Market Review January 2019: New Year, New Markets…

Despite a rocky start over fears of a slowdown in China, world stock markets enjoyed a good month as all major markets were up in January.

The positive momentum experienced at the beginning of 2019 is a much needed change of sentiment for the markets which despite the continued global growth expectation (as shown below) was held down by a cloud of negative investor sentiment for much of 2018. As can be seen from the chart below, based on a recent study by the OECD, all countries included in the global forecast are set to achieve accelerating or slowing growth in 2020, a positive sign with no countries expected to contract.


The big story in the UK was, of course, Brexit, and as so often seems to have happened with the Brexit section of this commentary, all the main news was reserved for the last few days of the month.

Having suffered the heaviest defeat ever inflicted on a government party on 15thJanuary, Theresa May returned to the Commons with ‘Plan B’ – which looked remarkably like ‘Plan A’ – on 29th January. The difference this time was that the Commons was now voting on an amendment proposed by Conservative Sir Graham Brady, which sought to give the Prime Minister a mandate to go back to Brussels and re-open the Withdrawal Agreement, specifically with regard to the Irish Backstop. The proposal was passed by 317 votes to 301.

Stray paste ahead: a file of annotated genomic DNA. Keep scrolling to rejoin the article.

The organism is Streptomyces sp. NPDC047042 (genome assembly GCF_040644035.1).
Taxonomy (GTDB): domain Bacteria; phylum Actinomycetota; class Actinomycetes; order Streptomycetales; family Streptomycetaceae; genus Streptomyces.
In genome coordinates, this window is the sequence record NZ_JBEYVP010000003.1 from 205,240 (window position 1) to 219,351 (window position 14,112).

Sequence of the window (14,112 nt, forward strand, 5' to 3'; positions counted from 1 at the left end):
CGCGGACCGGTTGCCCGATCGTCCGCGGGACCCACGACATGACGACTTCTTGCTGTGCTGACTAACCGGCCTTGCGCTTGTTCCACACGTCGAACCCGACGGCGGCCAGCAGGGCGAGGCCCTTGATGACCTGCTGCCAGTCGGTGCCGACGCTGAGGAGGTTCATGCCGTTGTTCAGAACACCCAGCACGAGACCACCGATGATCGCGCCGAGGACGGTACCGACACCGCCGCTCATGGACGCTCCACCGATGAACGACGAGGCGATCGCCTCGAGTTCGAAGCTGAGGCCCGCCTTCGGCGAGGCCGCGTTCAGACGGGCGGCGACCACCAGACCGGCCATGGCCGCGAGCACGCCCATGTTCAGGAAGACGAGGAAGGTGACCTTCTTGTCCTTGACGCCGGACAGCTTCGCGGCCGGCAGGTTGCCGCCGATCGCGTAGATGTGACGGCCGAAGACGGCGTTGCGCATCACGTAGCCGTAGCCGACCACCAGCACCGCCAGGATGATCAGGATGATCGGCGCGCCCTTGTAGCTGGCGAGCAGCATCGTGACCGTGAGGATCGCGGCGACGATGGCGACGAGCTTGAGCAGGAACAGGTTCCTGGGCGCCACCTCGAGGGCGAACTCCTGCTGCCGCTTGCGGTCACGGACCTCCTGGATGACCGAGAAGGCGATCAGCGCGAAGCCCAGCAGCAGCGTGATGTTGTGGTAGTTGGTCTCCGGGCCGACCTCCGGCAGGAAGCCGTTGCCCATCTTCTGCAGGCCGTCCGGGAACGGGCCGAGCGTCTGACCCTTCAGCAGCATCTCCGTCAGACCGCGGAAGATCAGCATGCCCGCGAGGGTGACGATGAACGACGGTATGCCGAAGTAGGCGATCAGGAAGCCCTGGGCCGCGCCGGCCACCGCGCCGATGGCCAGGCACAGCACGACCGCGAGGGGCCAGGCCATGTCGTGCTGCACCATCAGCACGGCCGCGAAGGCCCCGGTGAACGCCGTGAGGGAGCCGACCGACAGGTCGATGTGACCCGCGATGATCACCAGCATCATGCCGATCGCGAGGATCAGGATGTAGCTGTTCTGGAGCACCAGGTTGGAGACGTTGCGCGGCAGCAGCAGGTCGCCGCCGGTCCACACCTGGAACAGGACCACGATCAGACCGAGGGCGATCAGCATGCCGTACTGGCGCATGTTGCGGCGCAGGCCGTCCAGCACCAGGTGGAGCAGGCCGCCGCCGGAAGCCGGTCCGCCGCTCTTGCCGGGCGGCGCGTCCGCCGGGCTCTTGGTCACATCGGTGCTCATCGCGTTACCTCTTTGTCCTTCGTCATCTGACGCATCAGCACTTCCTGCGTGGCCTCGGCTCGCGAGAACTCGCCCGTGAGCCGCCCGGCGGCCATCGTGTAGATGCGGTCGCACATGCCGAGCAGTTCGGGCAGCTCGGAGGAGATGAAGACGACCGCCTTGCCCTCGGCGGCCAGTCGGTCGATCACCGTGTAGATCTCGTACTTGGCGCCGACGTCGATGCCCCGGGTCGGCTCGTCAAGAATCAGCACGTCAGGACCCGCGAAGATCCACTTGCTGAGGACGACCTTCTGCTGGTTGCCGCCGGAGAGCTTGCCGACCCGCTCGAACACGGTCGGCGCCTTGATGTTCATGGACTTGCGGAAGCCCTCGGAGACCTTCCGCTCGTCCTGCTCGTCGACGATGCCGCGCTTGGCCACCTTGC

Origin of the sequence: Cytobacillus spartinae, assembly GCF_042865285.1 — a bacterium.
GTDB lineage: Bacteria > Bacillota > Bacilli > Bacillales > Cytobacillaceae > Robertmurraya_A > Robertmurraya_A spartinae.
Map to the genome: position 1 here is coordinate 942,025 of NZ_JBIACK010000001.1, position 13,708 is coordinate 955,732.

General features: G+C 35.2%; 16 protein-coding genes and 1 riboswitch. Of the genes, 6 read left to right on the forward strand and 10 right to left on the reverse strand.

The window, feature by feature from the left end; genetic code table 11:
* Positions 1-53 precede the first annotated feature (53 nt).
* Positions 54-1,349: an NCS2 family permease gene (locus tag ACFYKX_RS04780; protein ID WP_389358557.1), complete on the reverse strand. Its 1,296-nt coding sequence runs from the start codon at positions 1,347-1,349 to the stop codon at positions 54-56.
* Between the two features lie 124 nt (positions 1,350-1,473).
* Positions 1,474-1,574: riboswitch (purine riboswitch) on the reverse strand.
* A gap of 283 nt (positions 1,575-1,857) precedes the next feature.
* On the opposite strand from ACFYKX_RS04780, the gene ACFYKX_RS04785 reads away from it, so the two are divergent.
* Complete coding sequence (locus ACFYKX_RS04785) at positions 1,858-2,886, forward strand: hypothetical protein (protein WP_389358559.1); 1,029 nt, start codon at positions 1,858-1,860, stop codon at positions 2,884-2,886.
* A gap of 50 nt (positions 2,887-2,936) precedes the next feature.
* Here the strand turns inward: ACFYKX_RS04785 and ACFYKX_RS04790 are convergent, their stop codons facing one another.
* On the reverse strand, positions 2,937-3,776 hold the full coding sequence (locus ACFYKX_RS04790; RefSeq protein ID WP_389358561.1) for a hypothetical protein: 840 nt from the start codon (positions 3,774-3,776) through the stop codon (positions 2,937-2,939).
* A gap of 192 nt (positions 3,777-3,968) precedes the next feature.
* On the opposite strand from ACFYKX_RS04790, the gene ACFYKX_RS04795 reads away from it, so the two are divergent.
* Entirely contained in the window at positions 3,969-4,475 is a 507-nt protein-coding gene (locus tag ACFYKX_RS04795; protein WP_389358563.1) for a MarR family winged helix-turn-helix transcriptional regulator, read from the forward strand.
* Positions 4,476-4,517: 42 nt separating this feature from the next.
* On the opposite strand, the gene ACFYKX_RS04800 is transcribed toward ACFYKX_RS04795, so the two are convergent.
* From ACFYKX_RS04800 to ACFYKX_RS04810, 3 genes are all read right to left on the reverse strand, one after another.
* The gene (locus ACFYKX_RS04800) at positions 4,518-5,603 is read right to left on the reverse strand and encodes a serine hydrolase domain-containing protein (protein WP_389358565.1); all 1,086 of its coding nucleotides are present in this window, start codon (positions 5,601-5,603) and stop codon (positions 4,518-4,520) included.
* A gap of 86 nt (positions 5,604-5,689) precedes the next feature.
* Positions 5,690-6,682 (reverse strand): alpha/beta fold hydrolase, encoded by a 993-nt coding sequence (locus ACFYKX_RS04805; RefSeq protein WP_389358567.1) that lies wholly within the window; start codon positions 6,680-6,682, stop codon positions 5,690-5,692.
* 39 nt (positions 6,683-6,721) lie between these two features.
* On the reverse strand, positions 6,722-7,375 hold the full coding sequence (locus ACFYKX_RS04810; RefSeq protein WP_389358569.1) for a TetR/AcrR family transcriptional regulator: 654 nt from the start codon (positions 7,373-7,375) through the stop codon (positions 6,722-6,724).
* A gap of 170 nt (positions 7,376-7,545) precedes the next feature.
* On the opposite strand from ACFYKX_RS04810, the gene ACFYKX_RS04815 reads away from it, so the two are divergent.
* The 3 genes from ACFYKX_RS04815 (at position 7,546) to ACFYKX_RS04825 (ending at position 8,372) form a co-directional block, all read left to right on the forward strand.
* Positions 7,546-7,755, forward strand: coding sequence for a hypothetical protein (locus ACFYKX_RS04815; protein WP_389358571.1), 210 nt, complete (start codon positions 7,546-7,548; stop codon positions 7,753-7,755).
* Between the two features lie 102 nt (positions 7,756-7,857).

So where does that leave us? It leaves Theresa May having to go back to Brussels to try and re-negotiate a deal which, only a few weeks ago, she was hailing as not just the best deal but the ‘only possible deal’.

Another month has therefore been and gone and we are no nearer a resolution – with now less than two months to go until the UK is due to leave the European Union. Let’s see what February brings.

Away from Brexit, Christmas trading figures were released, with Aldi and Lidl once again the winners in the supermarket category, with two-thirds of British shoppers visiting one of the discounters over the holiday period.

Elsewhere, Gregg’s, Britain’s biggest chain of bakers, spurred on by the controversial vegan sausage roll reported bumper Christmas trading figures and lifted their profit forecast for the third time in a year.